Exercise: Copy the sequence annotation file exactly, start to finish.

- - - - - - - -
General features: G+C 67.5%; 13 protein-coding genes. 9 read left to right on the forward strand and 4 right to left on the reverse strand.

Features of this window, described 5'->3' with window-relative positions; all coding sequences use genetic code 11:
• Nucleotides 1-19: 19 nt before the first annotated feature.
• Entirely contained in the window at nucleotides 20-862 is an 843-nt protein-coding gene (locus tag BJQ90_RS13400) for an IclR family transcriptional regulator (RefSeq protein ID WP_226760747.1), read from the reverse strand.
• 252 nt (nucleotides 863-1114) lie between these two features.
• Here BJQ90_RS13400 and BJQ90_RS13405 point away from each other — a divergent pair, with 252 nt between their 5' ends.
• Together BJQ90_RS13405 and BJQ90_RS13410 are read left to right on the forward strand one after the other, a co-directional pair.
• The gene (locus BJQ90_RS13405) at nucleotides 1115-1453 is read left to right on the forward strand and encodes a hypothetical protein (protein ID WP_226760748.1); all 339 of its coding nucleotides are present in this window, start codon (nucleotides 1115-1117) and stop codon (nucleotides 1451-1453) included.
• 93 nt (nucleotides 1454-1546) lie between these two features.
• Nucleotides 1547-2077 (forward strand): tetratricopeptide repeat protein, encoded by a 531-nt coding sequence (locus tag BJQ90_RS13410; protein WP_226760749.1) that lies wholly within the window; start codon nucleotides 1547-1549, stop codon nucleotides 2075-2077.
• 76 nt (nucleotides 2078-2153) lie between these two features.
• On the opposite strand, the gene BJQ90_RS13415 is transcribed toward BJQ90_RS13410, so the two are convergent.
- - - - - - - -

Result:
General features: G+C 67.5%; 13 protein-coding genes. 9 read left to right on the forward strand and 4 right to left on the reverse strand.

Features of this window, described 5'->3' with window-relative positions; all coding sequences use genetic code 11:
• Nucleotides 1-19: 19 nt before the first annotated feature.
• Entirely contained in the window at nucleotides 20-862 is an 843-nt protein-coding gene (locus tag BJQ90_RS13400) for an IclR family transcriptional regulator (RefSeq protein ID WP_226760747.1), read from the reverse strand.
• 252 nt (nucleotides 863-1114) lie between these two features.
• Here BJQ90_RS13400 and BJQ90_RS13405 point away from each other — a divergent pair, with 252 nt between their 5' ends.
• Together BJQ90_RS13405 and BJQ90_RS13410 are read left to right on the forward strand one after the other, a co-directional pair.
• The gene (locus BJQ90_RS13405) at nucleotides 1115-1453 is read left to right on the forward strand and encodes a hypothetical protein (protein ID WP_226760748.1); all 339 of its coding nucleotides are present in this window, start codon (nucleotides 1115-1117) and stop codon (nucleotides 1451-1453) included.
• 93 nt (nucleotides 1454-1546) lie between these two features.
• Nucleotides 1547-2077 (forward strand): tetratricopeptide repeat protein, encoded by a 531-nt coding sequence (locus tag BJQ90_RS13410; protein WP_226760749.1) that lies wholly within the window; start codon nucleotides 1547-1549, stop codon nucleotides 2075-2077.
• 76 nt (nucleotides 2078-2153) lie between these two features.
• On the opposite strand, the gene BJQ90_RS13415 is transcribed toward BJQ90_RS13410, so the two are convergent.